Ears To You: Listen To What Your Cat’s Ears Say

Let’s face it, cat ears are cute. The fashion industry, clearly smitten, offers a wide array of cat ear headbands for our personal adornment. Cuteness aside, though, cat ears are fascinating for their form and function. Beyond providing cats with superior hearing and helping them maintain their storied balance, the ears are also part of a cat’s communication apparatus, not only taking in sound but also delivering nonverbal messages to other cats as well as to discerning humans.

Ear Ye, Ear Ye

Like all four-legged animals, cats have cup-shaped ears. Cat ears come in four varieties–rounded tips, pointed tips, folded (forward and downward), or curled (away from the face toward the back of the head). Fluffs of fur on ear tips are called tufts, and the longer fluffs of hair growing from within the ear are called furnishings. Tufts and furnishings help pick up faint sound vibrations, especially important for the hunter outside or inside the home. Resembling satellite-dish antennae, ears swivel independently of each other, move up and down, and rotate 180 degrees, courtesy of 32 muscles.

The position of a cat’s ear is an excellent clue to his mood. As always, when interpreting your cat’s body language, it’s important to be aware of the body, tail, other facial features, and surroundings to get a more accurate reading. Let’s tune our receivers to the cat channel to decode feline ear signals.

Relaxed

A relaxed, contented cat sports upright ears that face forward. As interest increases, the ears perk slightly forward. Even during naps your cat’s ears remain alert and swivel in the direction of sounds.

Fearful, Anxious, Stressed

As a cat grows apprehensive, nervous, fearful, or stressed, ears swivel from erect to sideways and begin to flatten slightly. If fear, anxiety, or stress intensifies, the ears flatten more. Consider flattening a warning to stop what you’re doing that may be causing the agitation.

Aggression

Pay attention to a cat displaying aggression. This cat may show a combination of ear movements that appear contradictory at first glance. Initially, the cat’s ears stand up straight before swiveling sideways, with the opening facing forward and flat. The ears may rotate back and flatten against the head. This movement not only signals an aggressive stance, but also protects sensitive ears against potential injury from teeth and claws should a fight ensue. Hint: the angrier the cat, the flatter the ears. Give this cat a cool-down period. Do not attempt to pick up or touch the cat; doing so could result in serious injury.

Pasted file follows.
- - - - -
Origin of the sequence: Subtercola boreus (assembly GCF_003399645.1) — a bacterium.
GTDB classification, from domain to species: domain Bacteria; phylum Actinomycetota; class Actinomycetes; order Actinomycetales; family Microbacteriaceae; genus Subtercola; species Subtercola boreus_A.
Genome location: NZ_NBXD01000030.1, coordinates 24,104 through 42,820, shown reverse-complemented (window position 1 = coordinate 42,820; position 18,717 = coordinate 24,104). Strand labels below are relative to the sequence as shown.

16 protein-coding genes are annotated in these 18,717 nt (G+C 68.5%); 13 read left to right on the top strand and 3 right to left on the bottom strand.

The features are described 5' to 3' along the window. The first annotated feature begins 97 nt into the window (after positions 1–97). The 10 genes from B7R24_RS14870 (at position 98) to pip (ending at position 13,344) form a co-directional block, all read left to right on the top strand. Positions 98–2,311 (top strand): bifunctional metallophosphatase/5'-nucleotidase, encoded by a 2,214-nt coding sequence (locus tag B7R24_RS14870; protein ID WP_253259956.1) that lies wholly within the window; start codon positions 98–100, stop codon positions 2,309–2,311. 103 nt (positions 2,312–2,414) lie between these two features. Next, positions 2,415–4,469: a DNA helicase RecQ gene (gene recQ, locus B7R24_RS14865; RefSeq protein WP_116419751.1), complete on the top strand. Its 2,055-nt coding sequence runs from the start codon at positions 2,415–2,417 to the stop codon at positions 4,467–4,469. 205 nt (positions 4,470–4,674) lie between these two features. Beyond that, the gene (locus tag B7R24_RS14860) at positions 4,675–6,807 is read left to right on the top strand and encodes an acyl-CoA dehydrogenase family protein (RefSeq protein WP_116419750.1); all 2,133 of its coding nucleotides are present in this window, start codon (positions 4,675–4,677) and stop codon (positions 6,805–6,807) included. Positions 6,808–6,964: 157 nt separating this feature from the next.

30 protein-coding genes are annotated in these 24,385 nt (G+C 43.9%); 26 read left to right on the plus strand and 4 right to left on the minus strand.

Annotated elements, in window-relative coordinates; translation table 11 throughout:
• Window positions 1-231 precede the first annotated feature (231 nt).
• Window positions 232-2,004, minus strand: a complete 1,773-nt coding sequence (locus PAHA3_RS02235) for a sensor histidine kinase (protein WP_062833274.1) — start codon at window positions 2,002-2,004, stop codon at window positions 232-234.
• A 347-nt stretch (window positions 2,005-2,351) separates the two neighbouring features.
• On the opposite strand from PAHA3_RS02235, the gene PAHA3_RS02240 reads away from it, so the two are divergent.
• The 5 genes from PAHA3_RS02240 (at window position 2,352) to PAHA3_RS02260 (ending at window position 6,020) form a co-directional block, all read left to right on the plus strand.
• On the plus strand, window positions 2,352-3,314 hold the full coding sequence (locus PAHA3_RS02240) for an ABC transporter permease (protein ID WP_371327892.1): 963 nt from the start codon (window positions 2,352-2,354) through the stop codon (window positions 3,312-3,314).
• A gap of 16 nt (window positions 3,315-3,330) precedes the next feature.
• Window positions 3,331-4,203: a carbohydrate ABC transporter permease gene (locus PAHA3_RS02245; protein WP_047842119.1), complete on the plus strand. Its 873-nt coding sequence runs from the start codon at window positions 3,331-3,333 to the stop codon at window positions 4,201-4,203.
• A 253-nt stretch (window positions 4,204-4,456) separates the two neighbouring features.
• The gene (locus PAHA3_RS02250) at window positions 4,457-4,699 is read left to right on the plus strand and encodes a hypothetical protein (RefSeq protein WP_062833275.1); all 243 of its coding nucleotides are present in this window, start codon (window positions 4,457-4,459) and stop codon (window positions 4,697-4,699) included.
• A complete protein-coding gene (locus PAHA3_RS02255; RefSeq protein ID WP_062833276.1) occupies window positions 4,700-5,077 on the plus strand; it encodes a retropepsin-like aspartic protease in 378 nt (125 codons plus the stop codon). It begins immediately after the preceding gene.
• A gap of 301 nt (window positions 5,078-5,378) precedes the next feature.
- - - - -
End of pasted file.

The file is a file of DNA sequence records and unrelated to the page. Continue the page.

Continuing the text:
Pain

Cats keep pain a secret, which makes it difficult to identify. When a cat is in pain, the ears may be erect and forward and the face tense. This expression may look like fear or anxiety as these emotions often go hand in hand with pain. The more pain the cat feels, the flatter and more rotated the ears become. It’s important to look at the physical features overall and note any behavioral changes. If you think your cat may be in pain call your veterinarian right away.

Mixed Emotions

Sometimes ears are in two different positions simultaneously. The cat is attentive to different sounds and feeling ambivalent about where to focus his full attention. For example, Briscoe may be watching birds at the window and hear you open a drawer in the kitchen. One ear stays tuned to the birds while the other swivels to hear the kitchen happenings. There’s a moment of indecision: should he stay or should he go to the kitchen to solicit a treat? His ear movements give clues while he’s deciding.

If you notice your cat continually tilting his head in one direction, repeatedly shaking his head, or scratching his ears, schedule a visit with your vet for a checkup. He may have an infection or ear mites.

Cat ears broadcast an array of information. By learning a few ear positions, cat owners can tune in to their cat’s different moods that signal whether to back off or if it’s safe to approach.

This article was reviewed/edited by board-certified veterinary behaviorist Dr. Kenneth Martin and/or veterinary technician specialist in behavior Debbie Martin, LVT.